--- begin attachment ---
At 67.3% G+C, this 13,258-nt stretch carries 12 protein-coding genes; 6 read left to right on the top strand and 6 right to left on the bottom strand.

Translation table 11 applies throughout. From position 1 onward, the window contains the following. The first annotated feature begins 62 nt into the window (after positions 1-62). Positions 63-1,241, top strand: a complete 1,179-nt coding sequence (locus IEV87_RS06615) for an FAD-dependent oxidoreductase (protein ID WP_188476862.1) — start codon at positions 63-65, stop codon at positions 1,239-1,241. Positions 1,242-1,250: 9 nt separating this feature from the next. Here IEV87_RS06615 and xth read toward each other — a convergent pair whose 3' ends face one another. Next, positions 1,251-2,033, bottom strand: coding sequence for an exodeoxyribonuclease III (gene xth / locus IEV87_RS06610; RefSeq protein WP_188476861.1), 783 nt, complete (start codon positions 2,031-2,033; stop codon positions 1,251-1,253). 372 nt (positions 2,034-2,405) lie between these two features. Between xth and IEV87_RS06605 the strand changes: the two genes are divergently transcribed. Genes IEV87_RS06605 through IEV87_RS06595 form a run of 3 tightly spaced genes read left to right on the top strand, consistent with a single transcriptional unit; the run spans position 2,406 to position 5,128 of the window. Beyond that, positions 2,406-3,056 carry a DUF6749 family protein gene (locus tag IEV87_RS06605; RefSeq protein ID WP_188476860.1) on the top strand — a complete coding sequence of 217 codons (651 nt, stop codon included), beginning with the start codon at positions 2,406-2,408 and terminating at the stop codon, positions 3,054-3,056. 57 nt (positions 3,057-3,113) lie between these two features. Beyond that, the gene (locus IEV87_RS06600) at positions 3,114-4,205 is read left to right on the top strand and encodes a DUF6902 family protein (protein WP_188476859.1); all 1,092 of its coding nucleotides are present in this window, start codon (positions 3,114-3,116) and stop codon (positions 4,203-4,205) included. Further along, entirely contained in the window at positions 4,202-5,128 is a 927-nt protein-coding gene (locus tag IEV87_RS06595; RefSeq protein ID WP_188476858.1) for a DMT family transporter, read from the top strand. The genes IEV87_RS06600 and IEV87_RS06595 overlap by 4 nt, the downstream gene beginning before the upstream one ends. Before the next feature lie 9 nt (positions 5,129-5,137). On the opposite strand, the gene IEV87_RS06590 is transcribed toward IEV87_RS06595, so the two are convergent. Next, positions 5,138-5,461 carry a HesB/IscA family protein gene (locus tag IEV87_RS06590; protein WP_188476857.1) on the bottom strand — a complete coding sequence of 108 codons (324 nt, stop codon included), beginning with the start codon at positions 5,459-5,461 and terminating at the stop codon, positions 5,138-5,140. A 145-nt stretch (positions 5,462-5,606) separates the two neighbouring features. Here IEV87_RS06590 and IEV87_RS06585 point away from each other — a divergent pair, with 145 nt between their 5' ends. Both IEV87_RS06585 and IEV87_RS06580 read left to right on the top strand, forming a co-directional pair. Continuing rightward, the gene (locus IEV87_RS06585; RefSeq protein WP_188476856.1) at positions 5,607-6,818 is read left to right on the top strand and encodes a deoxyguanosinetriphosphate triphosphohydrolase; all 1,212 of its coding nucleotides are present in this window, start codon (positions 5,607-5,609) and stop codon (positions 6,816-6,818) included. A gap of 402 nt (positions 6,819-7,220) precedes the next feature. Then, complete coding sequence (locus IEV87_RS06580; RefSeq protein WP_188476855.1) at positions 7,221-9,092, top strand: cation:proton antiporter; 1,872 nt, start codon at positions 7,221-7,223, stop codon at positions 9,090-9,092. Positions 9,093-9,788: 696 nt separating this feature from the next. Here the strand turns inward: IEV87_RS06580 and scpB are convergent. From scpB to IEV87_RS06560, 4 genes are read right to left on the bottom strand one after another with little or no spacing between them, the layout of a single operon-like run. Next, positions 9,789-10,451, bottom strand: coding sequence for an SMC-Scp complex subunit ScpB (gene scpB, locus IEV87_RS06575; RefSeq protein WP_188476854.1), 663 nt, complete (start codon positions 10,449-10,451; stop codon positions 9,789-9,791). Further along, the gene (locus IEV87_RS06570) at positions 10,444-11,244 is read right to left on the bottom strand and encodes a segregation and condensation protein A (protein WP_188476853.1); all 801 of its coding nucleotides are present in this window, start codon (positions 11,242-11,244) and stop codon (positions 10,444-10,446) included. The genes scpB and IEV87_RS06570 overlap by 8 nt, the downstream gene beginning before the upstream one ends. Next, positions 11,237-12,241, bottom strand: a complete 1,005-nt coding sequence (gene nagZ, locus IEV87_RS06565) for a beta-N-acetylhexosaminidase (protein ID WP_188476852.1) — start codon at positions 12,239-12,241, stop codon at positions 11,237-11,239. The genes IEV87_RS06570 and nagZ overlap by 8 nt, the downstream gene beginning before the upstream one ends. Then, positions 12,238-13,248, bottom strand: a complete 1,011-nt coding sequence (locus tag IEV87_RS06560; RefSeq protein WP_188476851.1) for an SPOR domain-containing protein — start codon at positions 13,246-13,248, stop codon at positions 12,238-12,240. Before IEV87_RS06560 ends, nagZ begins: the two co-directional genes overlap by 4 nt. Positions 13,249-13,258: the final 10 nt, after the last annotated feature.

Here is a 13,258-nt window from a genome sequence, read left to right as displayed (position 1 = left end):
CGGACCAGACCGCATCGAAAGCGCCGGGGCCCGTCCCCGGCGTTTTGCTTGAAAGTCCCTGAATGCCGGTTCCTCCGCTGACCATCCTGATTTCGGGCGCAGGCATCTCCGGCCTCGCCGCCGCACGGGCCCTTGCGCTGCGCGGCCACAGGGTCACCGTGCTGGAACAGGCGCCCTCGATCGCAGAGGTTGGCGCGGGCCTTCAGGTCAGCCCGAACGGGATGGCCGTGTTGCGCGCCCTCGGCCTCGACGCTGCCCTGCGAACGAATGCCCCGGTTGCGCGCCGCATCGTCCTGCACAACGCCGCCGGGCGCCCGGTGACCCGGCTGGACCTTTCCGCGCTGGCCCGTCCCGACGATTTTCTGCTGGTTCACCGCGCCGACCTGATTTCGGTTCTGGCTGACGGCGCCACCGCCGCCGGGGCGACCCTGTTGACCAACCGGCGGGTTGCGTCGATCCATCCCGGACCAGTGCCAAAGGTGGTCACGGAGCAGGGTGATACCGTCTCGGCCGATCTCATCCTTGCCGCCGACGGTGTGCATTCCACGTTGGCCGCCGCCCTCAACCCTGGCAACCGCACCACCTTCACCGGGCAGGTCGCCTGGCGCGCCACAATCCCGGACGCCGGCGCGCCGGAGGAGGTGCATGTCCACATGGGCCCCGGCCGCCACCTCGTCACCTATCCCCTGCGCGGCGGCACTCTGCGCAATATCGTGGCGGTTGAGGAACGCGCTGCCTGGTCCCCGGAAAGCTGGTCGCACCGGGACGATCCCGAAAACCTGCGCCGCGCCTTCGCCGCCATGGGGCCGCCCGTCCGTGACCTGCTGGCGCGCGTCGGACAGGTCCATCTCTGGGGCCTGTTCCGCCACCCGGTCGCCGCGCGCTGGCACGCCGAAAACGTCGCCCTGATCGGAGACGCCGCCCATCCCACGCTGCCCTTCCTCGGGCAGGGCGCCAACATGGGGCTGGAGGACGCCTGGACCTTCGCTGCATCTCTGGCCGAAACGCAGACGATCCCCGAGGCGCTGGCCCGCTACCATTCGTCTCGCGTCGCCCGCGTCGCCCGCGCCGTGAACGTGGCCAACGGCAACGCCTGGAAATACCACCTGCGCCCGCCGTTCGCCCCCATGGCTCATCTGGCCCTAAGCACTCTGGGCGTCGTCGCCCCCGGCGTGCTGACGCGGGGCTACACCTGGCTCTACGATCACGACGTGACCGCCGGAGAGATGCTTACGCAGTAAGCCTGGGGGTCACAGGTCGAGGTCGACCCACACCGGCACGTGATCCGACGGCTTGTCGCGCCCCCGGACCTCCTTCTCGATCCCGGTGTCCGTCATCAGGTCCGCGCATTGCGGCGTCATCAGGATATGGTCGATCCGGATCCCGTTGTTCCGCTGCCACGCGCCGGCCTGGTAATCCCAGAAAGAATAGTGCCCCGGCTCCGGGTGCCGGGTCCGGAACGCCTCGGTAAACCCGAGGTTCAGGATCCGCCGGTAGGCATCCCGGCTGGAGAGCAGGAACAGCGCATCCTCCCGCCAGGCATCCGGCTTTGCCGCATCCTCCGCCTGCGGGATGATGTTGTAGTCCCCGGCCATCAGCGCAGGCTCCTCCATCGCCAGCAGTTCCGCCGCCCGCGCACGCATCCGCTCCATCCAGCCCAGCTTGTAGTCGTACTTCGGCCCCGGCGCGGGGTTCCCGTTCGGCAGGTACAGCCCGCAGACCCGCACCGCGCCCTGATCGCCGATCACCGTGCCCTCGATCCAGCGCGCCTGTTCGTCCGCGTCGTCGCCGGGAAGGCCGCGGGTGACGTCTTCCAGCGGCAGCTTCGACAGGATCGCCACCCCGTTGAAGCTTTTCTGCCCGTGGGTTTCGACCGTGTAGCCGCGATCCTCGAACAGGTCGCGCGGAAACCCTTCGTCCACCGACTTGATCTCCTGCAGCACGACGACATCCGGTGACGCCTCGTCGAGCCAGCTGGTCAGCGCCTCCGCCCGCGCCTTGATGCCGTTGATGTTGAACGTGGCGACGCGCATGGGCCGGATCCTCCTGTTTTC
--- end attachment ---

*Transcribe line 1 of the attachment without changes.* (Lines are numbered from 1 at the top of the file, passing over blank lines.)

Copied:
At 67.3% G+C, this 13,258-nt stretch carries 12 protein-coding genes; 6 read left to right on the top strand and 6 right to left on the bottom strand.